I’ve always loved books, but I was relatively late in realising that I would deal seriously with literature
My father was a professor of literature, so a library occupied the central spot in our home, but my mother was the one to introduce me to the science fiction genre. I grew up reading the works of Jules Verne and H.G. Wells, comics that won over the hearts and souls of the kids of the then Yugoslavia, the adventure novels of Karl May, short fantasy prose works that appeared in Zagreb-based magazine Sirius, the best fantasy works in the Andromeda almanacs and Biblioteka Kentaur [Centaur Library]. Still, it seems that the greatest turning point for me was the moment I realised I could read books in English, without the need for translation.
I was about 14 at the time, and an entirely new universe had opened up to me. I suddenly no longer had to wait for local publishers to release translations of books that interested me – in Belgrade back then, in the second half of the 1970s, several bookshops sold (very affordable) pocketsized paperback books in English and other languages and, of course, almost all of my pocket money went on Robert E. Howard’s books about Conan or Ian Fleming’s James Bond novels (or, more precisely, whatever pocket money was left after I’d purchased the latest long-play gramophone records or, as they’re called today, vinyl).
It was while studying law that I got acquainted with the exciting world of contemporary horror literature, first via the books of Stephen King, such as Night Shift or Christine, and then those of other bestselling horror writers, like James Herbert or Dan Simmons. Back then, I was already trying to write my own short prose works, although I was convinced that, upon finishing my studies, I’d start working at some law office and spend my entire working life practising criminal law. Then, sometime in 1987, the aforementioned Sirius magazine, which was as indispensable to my generation as the Alan Ford comic book or the famous Stripoteka comic magazine, agreed to publish my story Poklon s neba [Gift from the Heavens]. That was an exceptional honour for a twenty-five-year-old: the country’s highest authority in the domain of Sci-Fi publishing considered something that I’d written worth publishing! That was fantastic motivation and an incentive for me to continue writing.
I mostly address my own generation with the books I now write; the generation that recognises the influence of the youth and adventure literature that we all grew up with, but likewise also younger people, for whom the internet replaced the school and children’s libraries during that same formative period of growing up. The latest two-volume novel that I wrote together with Ivan Nešić, Firentinski dublet [The Florentine Doublet], was written precisely with that objective in mind – to return that seductive and irresistible joy of reading to readers.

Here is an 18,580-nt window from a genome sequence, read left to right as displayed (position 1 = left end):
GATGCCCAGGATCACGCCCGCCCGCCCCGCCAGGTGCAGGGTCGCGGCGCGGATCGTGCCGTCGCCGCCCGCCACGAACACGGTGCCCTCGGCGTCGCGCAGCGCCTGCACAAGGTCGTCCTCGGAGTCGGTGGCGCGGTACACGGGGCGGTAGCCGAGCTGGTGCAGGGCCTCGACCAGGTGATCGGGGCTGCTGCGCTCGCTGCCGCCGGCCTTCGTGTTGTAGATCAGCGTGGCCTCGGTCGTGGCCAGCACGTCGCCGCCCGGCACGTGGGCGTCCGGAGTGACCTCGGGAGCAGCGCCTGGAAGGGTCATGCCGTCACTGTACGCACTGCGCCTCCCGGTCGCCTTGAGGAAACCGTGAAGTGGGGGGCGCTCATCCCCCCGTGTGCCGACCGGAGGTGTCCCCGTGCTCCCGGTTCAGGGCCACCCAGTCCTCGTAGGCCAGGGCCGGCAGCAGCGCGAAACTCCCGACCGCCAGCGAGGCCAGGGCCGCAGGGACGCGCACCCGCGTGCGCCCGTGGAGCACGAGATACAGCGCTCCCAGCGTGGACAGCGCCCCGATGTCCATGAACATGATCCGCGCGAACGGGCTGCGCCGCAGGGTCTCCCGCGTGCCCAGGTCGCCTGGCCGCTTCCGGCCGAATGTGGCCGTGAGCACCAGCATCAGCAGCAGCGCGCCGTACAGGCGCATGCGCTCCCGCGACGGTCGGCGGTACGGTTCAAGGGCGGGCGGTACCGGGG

In parallel with conceiving stories that could prove interesting and exciting to fans of the genre, I also began translating. I found my main motivation for that in a desire to share the literary works that delighted me with my nearest and dearest, who lacked sufficient knowledge of English to read the original versions. During the 1980s and early ‘90s, I played a very active role in Belgrade’s Lazar Komarčić Science Fiction Association and translated many works for its newsletter, the Emitor fanzine, and not only fictional works, but also articles and journalistic features from foreign magazines of the genre. At the end of 1987, I read Stephen King’s then-magnum opus, It, and wanted to translate that magnificent novel for a local publisher. I suggested to Boban Knežević that he publish it, but he wasn’t interested in such a voluminous work, so he concisely proposed something that would otherwise never have crossed my mind: that I publish that book myself! No sooner said than done: I acquired the rights (I still keep that contract, the last page of which has King’s signature right next to mine!), and following the translation work that lasted almost a year (the text covers almost 1,500 standard pages), It went on sale, in two volumes. And all of a sudden that translation, as they say, “put me on the map”.
I mostly address my own generation with the books I now write; the generation that recognises the influence of the youth and adventure literature that we all grew up with, but likewise also younger people, for whom the internet replaced the school and children’s libraries during that same formative period of growing up. The latest two-volume novel that I wrote together with Ivan Nešić, Firentinski dublet [The Florentine Doublet], was written precisely with that objective in mind – to return that seductive and irresistible joy of reading to readers. And judging by their reactions, we succeeded in that. And in a way we closed the circle, or, as today’s kids would say, “we turned the game around”. Thinking of that always brings a smile to my face.